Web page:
Despite its seemingly modest if meta-cinematic setup, Kore-eda’s first film made in the West with big stars reveals layers of subtlety and emotions that creep up genteelly to the surface.
Dir. Hirokazu Kore-eda
2019 | France/Japan | Drama | 106 mins | 1.85:1 | French & English
PG (passed clean) for thematic and suggestive elements, and for smoking and brief language
Cast: Catherine Deneuve, Juliette Binoche, Ethan Hawke
Plot: A stormy reunion between a daughter and her actress mother, Catherine, against the backdrop of Catherine’s latest role in a sci-fi picture.
Awards: Nom. for Golden Lion (Venice)
International Sales: Wild Bunch (SG: Clover Films, Golden Village Pictures)
Subject Matter: Light
Narrative Style: Slightly Complex
Pace: Slightly Slow
Audience Type: Slightly Arthouse
Viewed: In Theatres (The Projector)
Much has been said about Hirokazu Kore-eda’s latest film, The Truth, with some suggesting that this is an inconsequential work in an otherwise extraordinary filmography.
I beg to differ; it’s certainly not one of his best, but it is a pretty good film to me. In fact, I found it a tad more rewarding than his storied Cannes Palme d’Or-winning Shoplifters (2018).
The Truth is not just the Japanese master’s first film made in the West (a sort of foreign language picture to him), but his most star-studded one to date—featuring such screen goddesses as Catherine Deneuve and Juliette Binoche, who play mother and daughter respectively.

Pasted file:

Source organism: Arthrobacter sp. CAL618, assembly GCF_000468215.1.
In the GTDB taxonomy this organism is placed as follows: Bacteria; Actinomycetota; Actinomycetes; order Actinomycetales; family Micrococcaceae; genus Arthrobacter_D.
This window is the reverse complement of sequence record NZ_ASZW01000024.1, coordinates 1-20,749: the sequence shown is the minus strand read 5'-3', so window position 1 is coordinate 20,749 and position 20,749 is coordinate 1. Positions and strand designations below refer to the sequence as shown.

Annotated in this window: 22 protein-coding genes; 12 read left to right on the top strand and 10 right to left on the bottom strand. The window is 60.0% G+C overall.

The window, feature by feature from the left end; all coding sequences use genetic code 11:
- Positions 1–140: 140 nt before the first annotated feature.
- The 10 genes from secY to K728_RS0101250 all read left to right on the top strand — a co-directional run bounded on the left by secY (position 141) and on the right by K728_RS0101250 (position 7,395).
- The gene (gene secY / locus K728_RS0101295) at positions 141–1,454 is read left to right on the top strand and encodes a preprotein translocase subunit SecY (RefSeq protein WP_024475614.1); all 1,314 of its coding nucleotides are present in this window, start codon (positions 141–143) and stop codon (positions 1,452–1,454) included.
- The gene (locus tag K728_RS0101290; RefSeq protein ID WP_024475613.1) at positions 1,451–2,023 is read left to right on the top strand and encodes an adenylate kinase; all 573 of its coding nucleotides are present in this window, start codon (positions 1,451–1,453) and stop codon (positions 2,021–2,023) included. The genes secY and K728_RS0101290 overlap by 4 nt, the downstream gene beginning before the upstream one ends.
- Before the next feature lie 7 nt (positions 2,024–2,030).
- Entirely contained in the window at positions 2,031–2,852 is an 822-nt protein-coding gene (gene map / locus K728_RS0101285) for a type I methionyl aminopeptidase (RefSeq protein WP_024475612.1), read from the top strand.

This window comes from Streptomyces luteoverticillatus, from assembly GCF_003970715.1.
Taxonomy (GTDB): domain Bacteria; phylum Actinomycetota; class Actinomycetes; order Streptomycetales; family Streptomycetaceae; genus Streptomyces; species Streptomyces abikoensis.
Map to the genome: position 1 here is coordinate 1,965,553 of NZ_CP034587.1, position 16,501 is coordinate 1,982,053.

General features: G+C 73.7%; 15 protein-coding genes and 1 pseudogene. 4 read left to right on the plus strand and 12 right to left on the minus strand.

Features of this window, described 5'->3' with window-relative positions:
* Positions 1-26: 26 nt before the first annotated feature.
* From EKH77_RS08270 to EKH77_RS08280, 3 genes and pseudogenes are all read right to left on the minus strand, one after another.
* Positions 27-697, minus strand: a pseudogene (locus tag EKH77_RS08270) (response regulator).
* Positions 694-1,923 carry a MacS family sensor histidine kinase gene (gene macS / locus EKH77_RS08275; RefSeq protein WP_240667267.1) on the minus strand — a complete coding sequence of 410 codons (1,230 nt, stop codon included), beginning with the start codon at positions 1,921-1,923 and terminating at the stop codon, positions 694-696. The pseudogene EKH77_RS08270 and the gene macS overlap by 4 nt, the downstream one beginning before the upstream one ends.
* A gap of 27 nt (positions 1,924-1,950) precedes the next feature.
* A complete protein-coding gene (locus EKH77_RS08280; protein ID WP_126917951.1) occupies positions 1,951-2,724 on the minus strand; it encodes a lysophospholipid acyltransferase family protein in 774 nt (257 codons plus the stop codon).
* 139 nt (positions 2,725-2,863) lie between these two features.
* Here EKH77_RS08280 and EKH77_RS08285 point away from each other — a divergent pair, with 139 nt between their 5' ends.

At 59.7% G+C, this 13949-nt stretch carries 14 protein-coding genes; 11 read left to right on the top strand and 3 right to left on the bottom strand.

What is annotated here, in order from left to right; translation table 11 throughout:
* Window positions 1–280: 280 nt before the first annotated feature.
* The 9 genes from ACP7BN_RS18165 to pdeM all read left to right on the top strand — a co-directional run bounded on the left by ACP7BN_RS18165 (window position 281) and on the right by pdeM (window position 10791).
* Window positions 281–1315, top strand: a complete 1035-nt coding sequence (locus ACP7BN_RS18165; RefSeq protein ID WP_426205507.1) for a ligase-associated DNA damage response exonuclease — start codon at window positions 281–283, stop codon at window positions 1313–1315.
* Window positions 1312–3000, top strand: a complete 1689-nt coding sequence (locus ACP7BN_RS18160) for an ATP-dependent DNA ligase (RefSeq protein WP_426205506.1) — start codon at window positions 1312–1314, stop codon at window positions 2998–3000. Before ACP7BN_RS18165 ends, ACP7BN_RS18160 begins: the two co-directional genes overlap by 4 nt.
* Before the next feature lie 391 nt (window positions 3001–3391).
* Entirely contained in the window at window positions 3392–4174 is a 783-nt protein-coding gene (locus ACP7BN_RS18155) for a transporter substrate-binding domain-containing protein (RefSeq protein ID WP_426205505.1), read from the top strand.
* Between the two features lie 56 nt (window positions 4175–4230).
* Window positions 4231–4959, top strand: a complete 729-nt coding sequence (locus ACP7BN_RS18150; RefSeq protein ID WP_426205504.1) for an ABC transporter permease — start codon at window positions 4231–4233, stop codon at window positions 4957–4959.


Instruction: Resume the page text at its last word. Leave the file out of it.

Ethan Hawke, who channels some Linklater vibes here, rounds up the trio as husband to Binoche’s character. Deneuve and Binoche particularly deliver solid if understated work, as they capture the affect with layers of subtlety.
Kore-eda envisions The Truth to be more of a drama about family with some skeletons in the closet. But his seemingly modest setup is elevated by meta-cinematic allusions—Denueve’s character is a renowned actress, while Binoche’s is a scriptwriter—that bring their troubled central relationship to the fore.
Memories conflate with present emotions, as these feelings creep up genteelly to the surface. It’s a light-hearted film inasmuch as it is pleasant to watch the narrative unfold. There’s nothing too heavy; as such some might feel that Kore-eda hasn’t done enough to throw his characters into the deep end. But he has done a lot of those already in his career.
The Truth is a welcome change in setting and language, but perhaps more interestingly, he allows his characters to find depth and meaning naturally on their own terms even if they struggle to do so.